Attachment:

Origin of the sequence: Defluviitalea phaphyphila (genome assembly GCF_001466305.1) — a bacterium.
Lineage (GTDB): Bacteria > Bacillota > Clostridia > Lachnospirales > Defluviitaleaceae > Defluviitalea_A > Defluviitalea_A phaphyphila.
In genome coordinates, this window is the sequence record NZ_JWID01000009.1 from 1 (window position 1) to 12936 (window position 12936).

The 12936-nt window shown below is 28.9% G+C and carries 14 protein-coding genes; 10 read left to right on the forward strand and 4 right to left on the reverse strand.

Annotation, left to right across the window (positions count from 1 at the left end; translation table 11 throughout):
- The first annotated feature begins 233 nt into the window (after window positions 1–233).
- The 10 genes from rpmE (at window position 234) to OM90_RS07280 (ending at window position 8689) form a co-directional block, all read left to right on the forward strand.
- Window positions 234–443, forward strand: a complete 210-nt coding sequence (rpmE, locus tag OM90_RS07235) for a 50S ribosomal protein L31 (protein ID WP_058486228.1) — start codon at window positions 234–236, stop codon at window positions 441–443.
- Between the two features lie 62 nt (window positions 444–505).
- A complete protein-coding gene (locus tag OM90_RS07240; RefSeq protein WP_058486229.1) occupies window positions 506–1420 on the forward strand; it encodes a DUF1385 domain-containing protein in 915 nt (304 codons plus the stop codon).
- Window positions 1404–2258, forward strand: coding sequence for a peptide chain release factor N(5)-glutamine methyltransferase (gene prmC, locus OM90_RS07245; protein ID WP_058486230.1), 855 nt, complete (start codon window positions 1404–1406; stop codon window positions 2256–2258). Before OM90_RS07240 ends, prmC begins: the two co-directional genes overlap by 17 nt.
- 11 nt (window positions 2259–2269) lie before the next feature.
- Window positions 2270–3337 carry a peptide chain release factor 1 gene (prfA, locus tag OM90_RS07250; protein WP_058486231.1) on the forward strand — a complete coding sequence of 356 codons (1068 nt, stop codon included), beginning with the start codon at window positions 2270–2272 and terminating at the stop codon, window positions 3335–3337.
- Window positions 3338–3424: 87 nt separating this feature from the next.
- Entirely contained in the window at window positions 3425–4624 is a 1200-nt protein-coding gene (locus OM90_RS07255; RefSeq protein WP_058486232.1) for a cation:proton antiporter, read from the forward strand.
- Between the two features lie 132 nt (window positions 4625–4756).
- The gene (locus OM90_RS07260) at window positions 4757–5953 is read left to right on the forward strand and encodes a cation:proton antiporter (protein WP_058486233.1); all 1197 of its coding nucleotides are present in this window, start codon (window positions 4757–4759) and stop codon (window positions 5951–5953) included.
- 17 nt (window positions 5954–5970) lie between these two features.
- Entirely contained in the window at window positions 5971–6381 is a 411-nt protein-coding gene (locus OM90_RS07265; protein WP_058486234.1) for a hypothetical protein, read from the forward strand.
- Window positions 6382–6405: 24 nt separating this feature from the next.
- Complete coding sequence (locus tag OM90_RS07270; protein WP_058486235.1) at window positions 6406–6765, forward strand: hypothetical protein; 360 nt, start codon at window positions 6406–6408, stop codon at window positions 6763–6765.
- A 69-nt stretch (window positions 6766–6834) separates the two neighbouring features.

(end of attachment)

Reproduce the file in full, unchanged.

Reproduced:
Origin of the sequence: Defluviitalea phaphyphila (genome assembly GCF_001466305.1) — a bacterium.
Lineage (GTDB): Bacteria > Bacillota > Clostridia > Lachnospirales > Defluviitaleaceae > Defluviitalea_A > Defluviitalea_A phaphyphila.
In genome coordinates, this window is the sequence record NZ_JWID01000009.1 from 1 (window position 1) to 12936 (window position 12936).

The 12936-nt window shown below is 28.9% G+C and carries 14 protein-coding genes; 10 read left to right on the forward strand and 4 right to left on the reverse strand.

Annotation, left to right across the window (positions count from 1 at the left end; translation table 11 throughout):
- The first annotated feature begins 233 nt into the window (after window positions 1–233).
- The 10 genes from rpmE (at window position 234) to OM90_RS07280 (ending at window position 8689) form a co-directional block, all read left to right on the forward strand.
- Window positions 234–443, forward strand: a complete 210-nt coding sequence (rpmE, locus tag OM90_RS07235) for a 50S ribosomal protein L31 (protein ID WP_058486228.1) — start codon at window positions 234–236, stop codon at window positions 441–443.
- Between the two features lie 62 nt (window positions 444–505).
- A complete protein-coding gene (locus tag OM90_RS07240; RefSeq protein WP_058486229.1) occupies window positions 506–1420 on the forward strand; it encodes a DUF1385 domain-containing protein in 915 nt (304 codons plus the stop codon).
- Window positions 1404–2258, forward strand: coding sequence for a peptide chain release factor N(5)-glutamine methyltransferase (gene prmC, locus OM90_RS07245; protein ID WP_058486230.1), 855 nt, complete (start codon window positions 1404–1406; stop codon window positions 2256–2258). Before OM90_RS07240 ends, prmC begins: the two co-directional genes overlap by 17 nt.
- 11 nt (window positions 2259–2269) lie before the next feature.
- Window positions 2270–3337 carry a peptide chain release factor 1 gene (prfA, locus tag OM90_RS07250; protein WP_058486231.1) on the forward strand — a complete coding sequence of 356 codons (1068 nt, stop codon included), beginning with the start codon at window positions 2270–2272 and terminating at the stop codon, window positions 3335–3337.
- Window positions 3338–3424: 87 nt separating this feature from the next.
- Entirely contained in the window at window positions 3425–4624 is a 1200-nt protein-coding gene (locus OM90_RS07255; RefSeq protein WP_058486232.1) for a cation:proton antiporter, read from the forward strand.
- Between the two features lie 132 nt (window positions 4625–4756).
- The gene (locus OM90_RS07260) at window positions 4757–5953 is read left to right on the forward strand and encodes a cation:proton antiporter (protein WP_058486233.1); all 1197 of its coding nucleotides are present in this window, start codon (window positions 4757–4759) and stop codon (window positions 5951–5953) included.
- 17 nt (window positions 5954–5970) lie between these two features.
- Entirely contained in the window at window positions 5971–6381 is a 411-nt protein-coding gene (locus OM90_RS07265; protein WP_058486234.1) for a hypothetical protein, read from the forward strand.
- Window positions 6382–6405: 24 nt separating this feature from the next.
- Complete coding sequence (locus tag OM90_RS07270; protein WP_058486235.1) at window positions 6406–6765, forward strand: hypothetical protein; 360 nt, start codon at window positions 6406–6408, stop codon at window positions 6763–6765.
- A 69-nt stretch (window positions 6766–6834) separates the two neighbouring features.